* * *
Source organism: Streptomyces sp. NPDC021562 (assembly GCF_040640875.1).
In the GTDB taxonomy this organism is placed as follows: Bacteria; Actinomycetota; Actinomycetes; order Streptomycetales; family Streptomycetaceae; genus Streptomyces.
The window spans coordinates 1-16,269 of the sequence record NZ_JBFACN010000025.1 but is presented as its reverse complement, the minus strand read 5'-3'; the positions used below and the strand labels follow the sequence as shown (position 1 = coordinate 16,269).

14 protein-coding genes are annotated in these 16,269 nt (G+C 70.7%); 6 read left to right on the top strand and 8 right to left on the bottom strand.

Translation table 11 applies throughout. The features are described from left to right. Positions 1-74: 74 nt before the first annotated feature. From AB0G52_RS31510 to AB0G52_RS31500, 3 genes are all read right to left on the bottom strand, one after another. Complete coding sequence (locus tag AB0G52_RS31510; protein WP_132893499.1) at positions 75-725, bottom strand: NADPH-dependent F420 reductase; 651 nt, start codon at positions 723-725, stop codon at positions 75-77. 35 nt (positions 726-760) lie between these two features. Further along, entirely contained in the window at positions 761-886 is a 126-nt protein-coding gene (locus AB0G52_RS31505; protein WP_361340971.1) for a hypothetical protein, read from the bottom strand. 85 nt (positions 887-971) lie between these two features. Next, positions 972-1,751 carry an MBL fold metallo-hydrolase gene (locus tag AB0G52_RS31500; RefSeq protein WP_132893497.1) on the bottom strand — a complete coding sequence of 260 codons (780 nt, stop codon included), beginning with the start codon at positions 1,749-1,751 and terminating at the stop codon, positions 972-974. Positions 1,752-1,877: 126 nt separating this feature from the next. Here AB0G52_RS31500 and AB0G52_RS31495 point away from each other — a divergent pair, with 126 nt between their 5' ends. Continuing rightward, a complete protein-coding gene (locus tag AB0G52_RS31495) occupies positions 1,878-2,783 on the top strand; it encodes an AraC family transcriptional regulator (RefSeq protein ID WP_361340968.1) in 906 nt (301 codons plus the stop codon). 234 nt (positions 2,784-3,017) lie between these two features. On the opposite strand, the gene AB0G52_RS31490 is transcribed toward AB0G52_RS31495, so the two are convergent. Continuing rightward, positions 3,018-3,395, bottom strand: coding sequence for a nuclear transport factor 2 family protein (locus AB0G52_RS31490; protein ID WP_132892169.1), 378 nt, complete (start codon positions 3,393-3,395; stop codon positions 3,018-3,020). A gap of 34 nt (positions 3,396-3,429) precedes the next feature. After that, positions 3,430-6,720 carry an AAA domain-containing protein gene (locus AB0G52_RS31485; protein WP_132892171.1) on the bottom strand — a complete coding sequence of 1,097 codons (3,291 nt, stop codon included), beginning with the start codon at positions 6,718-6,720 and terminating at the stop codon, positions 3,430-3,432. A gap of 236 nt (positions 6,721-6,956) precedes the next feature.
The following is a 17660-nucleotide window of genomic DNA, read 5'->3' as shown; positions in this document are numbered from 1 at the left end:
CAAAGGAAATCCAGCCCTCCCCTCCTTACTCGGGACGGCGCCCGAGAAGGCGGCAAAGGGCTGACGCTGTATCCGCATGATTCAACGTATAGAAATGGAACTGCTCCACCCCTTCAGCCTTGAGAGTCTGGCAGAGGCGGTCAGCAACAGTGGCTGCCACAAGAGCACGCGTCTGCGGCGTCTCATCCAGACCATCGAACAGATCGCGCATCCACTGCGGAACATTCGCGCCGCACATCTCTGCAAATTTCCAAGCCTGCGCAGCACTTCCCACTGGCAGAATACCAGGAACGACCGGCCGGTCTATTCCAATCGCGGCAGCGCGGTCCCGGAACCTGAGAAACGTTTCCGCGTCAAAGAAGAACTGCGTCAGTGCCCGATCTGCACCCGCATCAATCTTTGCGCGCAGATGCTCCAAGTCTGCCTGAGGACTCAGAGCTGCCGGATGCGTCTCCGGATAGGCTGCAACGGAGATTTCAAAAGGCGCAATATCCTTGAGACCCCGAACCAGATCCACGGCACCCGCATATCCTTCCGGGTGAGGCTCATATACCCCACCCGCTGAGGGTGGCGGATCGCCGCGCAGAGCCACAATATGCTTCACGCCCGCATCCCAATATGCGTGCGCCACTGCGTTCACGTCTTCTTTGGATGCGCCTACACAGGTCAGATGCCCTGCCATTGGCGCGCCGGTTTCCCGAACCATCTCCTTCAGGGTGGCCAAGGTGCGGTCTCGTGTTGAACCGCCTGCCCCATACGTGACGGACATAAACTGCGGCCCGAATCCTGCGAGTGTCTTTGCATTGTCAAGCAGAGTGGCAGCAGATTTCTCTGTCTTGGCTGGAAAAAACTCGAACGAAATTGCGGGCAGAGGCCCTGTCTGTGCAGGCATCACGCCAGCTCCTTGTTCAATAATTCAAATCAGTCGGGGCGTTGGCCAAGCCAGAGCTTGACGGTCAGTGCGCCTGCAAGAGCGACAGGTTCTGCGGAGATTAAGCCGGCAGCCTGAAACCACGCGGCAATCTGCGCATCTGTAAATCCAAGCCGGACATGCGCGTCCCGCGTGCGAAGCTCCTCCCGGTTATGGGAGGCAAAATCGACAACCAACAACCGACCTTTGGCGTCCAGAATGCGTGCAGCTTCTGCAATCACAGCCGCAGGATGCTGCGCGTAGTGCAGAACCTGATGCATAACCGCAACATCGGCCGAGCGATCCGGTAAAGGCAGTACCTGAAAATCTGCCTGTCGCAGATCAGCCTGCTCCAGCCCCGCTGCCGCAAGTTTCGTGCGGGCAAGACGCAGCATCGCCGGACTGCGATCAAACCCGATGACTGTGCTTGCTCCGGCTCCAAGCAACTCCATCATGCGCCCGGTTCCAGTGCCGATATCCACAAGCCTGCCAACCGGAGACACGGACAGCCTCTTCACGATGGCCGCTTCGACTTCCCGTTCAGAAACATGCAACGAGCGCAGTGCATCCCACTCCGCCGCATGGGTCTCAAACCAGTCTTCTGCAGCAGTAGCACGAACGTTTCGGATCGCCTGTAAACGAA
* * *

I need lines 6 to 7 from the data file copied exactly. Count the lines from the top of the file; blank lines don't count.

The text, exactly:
The following is a 17660-nucleotide window of genomic DNA, read 5'->3' as shown; positions in this document are numbered from 1 at the left end:
CAAAGGAAATCCAGCCCTCCCCTCCTTACTCGGGACGGCGCCCGAGAAGGCGGCAAAGGGCTGACGCTGTATCCGCATGATTCAACGTATAGAAATGGAACTGCTCCACCCCTTCAGCCTTGAGAGTCTGGCAGAGGCGGTCAGCAACAGTGGCTGCCACAAGAGCACGCGTCTGCGGCGTCTCATCCAGACCATCGAACAGATCGCGCATCCACTGCGGAACATTCGCGCCGCACATCTCTGCAAATTTCCAAGCCTGCGCAGCACTTCCCACTGGCAGAATACCAGGAACGACCGGCCGGTCTATTCCAATCGCGGCAGCGCGGTCCCGGAACCTGAGAAACGTTTCCGCGTCAAAGAAGAACTGCGTCAGTGCCCGATCTGCACCCGCATCAATCTTTGCGCGCAGATGCTCCAAGTCTGCCTGAGGACTCAGAGCTGCCGGATGCGTCTCCGGATAGGCTGCAACGGAGATTTCAAAAGGCGCAATATCCTTGAGACCCCGAACCAGATCCACGGCACCCGCATATCCTTCCGGGTGAGGCTCATATACCCCACCCGCTGAGGGTGGCGGATCGCCGCGCAGAGCCACAATATGCTTCACGCCCGCATCCCAATATGCGTGCGCCACTGCGTTCACGTCTTCTTTGGATGCGCCTACACAGGTCAGATGCCCTGCCATTGGCGCGCCGGTTTCCCGAACCATCTCCTTCAGGGTGGCCAAGGTGCGGTCTCGTGTTGAACCGCCTGCCCCATACGTGACGGACATAAACTGCGGCCCGAATCCTGCGAGTGTCTTTGCATTGTCAAGCAGAGTGGCAGCAGATTTCTCTGTCTTGGCTGGAAAAAACTCGAACGAAATTGCGGGCAGAGGCCCTGTCTGTGCAGGCATCACGCCAGCTCCTTGTTCAATAATTCAAATCAGTCGGGGCGTTGGCCAAGCCAGAGCTTGACGGTCAGTGCGCCTGCAAGAGCGACAGGTTCTGCGGAGATTAAGCCGGCAGCCTGAAACCACGCGGCAATCTGCGCATCTGTAAATCCAAGCCGGACATGCGCGTCCCGCGTGCGAAGCTCCTCCCGGTTATGGGAGGCAAAATCGACAACCAACAACCGACCTTTGGCGTCCAGAATGCGTGCAGCTTCTGCAATCACAGCCGCAGGATGCTGCGCGTAGTGCAGAACCTGATGCATAACCGCAACATCGGCCGAGCGATCCGGTAAAGGCAGTACCTGAAAATCTGCCTGTCGCAGATCAGCCTGCTCCAGCCCCGCTGCCGCAAGTTTCGTGCGGGCAAGACGCAGCATCGCCGGACTGCGATCAAACCCGATGACTGTGCTTGCTCCGGCTCCAAGCAACTCCATCATGCGCCCGGTTCCAGTGCCGATATCCACAAGCCTGCCAACCGGAGACACGGACAGCCTCTTCACGATGGCCGCTTCGACTTCCCGTTCAGAAACATGCAACGAGCGCAGTGCATCCCACTCCGCCGCATGGGTCTCAAACCAGTCTTCTGCAGCAGTAGCACGAACGTTTCGGATCGCCTGTAAACGAA